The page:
Social media is great for professional advancement, for promoting businesses and social causes, for staying in touch, and for other reasons. Conversely, social media can be dangerous especially for teens and young adults. Keeping kids safe starts with parents. Here’s how you can keep your kids safe.  

Protect Your Kids’ Identities While They’re Young

Most social media platforms have a recommended age for when children can use them (usually around 13 or 14), but long before then, parents, teachers, and other adults post photos of children online to share their lives with their friends. These posts are harmless, but not everyone who sees them, saves them, or shares them aren’t harmless. Here’s how you can protect your kids before they even start using social media:

·       Have private profiles

·       Don’t allow people to share your posts without permission

·       Only friend people you know

·       Don’t post pictures of your children with no clothes (toddler parents tend to do this) or in revealing attire (this could include swimwear)

Talk to Kids Before They Get Their First Social Media Accounts

As your kids grow, maintain an open dialogue about what social media is and how to use it. If you adhere to the recommended ages (always a good idea) for when your kids can access social media, chances are, some of their friends will have it before they do. Before they even get on social media talk to your kids about:

·       Never friending strangers

·       Keeping profiles private

·       Never taking or sharing inappropriate photos and telling you if anyone (especially another adult) asks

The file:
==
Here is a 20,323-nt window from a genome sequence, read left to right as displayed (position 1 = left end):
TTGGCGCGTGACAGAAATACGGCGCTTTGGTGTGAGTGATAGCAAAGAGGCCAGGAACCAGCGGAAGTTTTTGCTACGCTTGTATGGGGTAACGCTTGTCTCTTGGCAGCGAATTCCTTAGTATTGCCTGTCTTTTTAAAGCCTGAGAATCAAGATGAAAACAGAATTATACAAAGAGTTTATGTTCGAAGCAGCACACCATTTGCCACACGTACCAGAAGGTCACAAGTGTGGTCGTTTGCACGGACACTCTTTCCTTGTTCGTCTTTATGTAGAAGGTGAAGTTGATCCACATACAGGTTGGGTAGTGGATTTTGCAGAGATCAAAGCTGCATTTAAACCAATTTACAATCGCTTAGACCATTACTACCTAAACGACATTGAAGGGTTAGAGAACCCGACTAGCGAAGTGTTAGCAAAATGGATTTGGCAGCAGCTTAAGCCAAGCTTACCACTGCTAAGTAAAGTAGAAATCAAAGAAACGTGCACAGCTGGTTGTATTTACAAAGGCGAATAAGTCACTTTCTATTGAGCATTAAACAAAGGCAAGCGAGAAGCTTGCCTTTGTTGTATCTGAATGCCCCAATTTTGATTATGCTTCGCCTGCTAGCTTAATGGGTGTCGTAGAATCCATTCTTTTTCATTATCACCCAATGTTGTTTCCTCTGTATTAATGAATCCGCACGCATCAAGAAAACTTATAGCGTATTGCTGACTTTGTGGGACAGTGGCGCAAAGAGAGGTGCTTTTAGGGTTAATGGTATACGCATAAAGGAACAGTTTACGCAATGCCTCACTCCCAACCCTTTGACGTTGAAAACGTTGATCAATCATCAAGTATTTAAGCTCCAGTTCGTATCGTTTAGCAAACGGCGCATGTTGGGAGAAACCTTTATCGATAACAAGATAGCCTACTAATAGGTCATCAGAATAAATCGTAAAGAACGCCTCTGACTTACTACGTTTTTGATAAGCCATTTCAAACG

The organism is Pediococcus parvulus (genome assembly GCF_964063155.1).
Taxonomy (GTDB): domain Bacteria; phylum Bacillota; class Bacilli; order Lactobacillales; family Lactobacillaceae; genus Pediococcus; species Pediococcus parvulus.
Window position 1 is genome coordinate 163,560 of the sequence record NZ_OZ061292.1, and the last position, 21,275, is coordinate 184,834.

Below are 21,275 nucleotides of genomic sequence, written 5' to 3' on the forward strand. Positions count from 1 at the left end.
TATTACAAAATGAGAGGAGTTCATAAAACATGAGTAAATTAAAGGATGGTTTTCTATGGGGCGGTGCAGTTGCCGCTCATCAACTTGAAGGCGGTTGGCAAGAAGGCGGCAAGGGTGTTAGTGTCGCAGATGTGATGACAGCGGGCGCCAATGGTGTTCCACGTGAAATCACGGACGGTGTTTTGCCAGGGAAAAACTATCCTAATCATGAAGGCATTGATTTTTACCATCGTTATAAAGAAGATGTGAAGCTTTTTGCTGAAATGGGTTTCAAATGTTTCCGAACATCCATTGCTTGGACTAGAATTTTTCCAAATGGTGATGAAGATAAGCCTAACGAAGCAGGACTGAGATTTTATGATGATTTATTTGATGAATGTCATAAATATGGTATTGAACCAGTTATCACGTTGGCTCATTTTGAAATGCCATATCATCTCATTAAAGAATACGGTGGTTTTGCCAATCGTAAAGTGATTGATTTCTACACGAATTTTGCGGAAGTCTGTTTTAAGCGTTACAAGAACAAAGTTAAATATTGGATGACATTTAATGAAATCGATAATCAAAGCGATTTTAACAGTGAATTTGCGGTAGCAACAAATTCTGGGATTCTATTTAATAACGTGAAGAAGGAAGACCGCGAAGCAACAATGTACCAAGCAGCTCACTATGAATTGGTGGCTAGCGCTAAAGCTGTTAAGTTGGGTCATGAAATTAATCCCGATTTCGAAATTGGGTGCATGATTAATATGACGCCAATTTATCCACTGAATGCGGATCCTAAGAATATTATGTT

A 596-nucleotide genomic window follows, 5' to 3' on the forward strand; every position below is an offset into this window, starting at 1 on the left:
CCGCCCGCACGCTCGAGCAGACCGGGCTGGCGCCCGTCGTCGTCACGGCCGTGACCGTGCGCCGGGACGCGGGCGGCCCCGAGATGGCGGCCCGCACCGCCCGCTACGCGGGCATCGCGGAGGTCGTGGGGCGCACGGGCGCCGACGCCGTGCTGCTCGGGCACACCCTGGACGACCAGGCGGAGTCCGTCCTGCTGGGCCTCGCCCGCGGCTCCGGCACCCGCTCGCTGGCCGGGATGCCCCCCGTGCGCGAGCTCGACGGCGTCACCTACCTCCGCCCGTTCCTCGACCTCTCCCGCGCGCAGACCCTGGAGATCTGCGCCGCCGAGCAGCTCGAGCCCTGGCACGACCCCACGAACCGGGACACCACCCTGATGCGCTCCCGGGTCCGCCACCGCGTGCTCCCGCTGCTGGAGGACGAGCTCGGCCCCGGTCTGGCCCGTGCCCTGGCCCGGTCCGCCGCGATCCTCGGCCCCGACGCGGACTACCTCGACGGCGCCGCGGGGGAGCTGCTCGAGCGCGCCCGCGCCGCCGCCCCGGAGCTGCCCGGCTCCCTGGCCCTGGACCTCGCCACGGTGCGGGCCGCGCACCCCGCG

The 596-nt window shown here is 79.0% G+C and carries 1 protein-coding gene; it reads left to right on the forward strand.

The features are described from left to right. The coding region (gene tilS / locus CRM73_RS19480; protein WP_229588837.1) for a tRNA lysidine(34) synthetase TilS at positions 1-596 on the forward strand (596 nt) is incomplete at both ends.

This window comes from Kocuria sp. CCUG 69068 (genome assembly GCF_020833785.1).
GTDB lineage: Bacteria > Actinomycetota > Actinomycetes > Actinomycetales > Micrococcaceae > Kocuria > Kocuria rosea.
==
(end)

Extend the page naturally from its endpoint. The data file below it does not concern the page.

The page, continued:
·       Never sharing personal information like their address, phone number, social security number, etc. Identity theft among young adults is one of the fastest rising crimes.

Establish Rules for Allowing Your Kids to Have Social Media Accounts

Experts note that depression and anxiety are closely linked to social media; this is because of bullying as well as the false narratives that compel social media users to believe that others are having more fun than they are. Imagine hearing your friends went to a party without you; now, imagine seeing pictures of the party on social media. It looks like the best party ever. Young people and even some adults struggle with the have / have-nots narrative manifested by social media.

To help combat these issues and to protect your child’s volatile psyche:

·       Have passwords for your child’s social media accounts. While there’s no need to stalk your child, it is helpful to be able to access their chats and private social activities in the event they exhibit personality or performance changes.

·       Be your child’s “friend” on social media

·       Limit the amount of time each evening your child can spend engaging on social media

If you think your kids might find these rules draconian, then aspire to do more family activities. Also, practice what you preach and put down the phone when your kids are home. Here are some other ways to make these rules easier to implement.

·       Talk to your kids about the false narratives on social media. The more they understand and are treated with respect, the better their senses of autonomy over their environment will be.

·       Assure your child that you trust them but that because you love them, your goal is to help protect them, not violate their privacy.

·       Designate family togetherness time as often as possible whether it’s with a family dinner or activity.

As your children grow, social media and its pitfalls will change. At the end of the day, love, communication, and a strong family bond are key ingredients in keeping your kids safe on social media.


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Safe social media use starts with us. We at The Storyteller Agency love using social media for content marketing, but we also believe in keeping our future generation safe as they discover their own voices and stories. If you’re a business owner, contact us to see how we can help you safely and smartly use social media and other marketing to promote your brand.

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